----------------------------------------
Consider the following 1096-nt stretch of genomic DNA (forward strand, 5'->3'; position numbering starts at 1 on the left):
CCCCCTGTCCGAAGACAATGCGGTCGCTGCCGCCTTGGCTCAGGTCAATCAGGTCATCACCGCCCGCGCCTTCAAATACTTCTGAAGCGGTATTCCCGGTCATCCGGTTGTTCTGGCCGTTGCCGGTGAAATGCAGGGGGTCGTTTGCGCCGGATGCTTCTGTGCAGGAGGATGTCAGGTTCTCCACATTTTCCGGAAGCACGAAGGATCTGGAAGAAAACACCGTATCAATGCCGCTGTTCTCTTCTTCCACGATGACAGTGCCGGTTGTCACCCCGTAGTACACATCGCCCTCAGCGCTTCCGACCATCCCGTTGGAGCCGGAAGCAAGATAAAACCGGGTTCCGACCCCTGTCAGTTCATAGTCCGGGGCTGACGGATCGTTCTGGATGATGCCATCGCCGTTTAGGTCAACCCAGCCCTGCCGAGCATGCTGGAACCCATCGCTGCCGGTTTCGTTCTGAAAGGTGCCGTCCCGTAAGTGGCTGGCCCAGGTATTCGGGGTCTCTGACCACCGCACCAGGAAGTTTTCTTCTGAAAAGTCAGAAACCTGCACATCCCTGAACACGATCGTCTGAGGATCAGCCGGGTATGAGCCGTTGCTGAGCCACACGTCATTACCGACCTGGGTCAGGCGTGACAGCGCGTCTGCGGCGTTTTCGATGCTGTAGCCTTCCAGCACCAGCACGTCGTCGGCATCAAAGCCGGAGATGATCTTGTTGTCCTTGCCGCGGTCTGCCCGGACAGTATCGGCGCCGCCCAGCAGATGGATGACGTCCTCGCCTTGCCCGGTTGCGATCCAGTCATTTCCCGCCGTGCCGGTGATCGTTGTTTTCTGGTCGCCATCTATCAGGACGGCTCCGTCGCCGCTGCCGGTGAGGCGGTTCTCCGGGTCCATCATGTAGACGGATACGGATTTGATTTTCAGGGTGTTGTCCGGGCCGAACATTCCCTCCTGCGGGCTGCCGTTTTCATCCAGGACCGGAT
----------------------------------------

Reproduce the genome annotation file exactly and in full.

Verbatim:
Consider the following 1096-nt stretch of genomic DNA (forward strand, 5'->3'; position numbering starts at 1 on the left):
CCCCCTGTCCGAAGACAATGCGGTCGCTGCCGCCTTGGCTCAGGTCAATCAGGTCATCACCGCCCGCGCCTTCAAATACTTCTGAAGCGGTATTCCCGGTCATCCGGTTGTTCTGGCCGTTGCCGGTGAAATGCAGGGGGTCGTTTGCGCCGGATGCTTCTGTGCAGGAGGATGTCAGGTTCTCCACATTTTCCGGAAGCACGAAGGATCTGGAAGAAAACACCGTATCAATGCCGCTGTTCTCTTCTTCCACGATGACAGTGCCGGTTGTCACCCCGTAGTACACATCGCCCTCAGCGCTTCCGACCATCCCGTTGGAGCCGGAAGCAAGATAAAACCGGGTTCCGACCCCTGTCAGTTCATAGTCCGGGGCTGACGGATCGTTCTGGATGATGCCATCGCCGTTTAGGTCAACCCAGCCCTGCCGAGCATGCTGGAACCCATCGCTGCCGGTTTCGTTCTGAAAGGTGCCGTCCCGTAAGTGGCTGGCCCAGGTATTCGGGGTCTCTGACCACCGCACCAGGAAGTTTTCTTCTGAAAAGTCAGAAACCTGCACATCCCTGAACACGATCGTCTGAGGATCAGCCGGGTATGAGCCGTTGCTGAGCCACACGTCATTACCGACCTGGGTCAGGCGTGACAGCGCGTCTGCGGCGTTTTCGATGCTGTAGCCTTCCAGCACCAGCACGTCGTCGGCATCAAAGCCGGAGATGATCTTGTTGTCCTTGCCGCGGTCTGCCCGGACAGTATCGGCGCCGCCCAGCAGATGGATGACGTCCTCGCCTTGCCCGGTTGCGATCCAGTCATTTCCCGCCGTGCCGGTGATCGTTGTTTTCTGGTCGCCATCTATCAGGACGGCTCCGTCGCCGCTGCCGGTGAGGCGGTTCTCCGGGTCCATCATGTAGACGGATACGGATTTGATTTTCAGGGTGTTGTCCGGGCCGAACATTCCCTCCTGCGGGCTGCCGTTTTCATCCAGGACCGGAT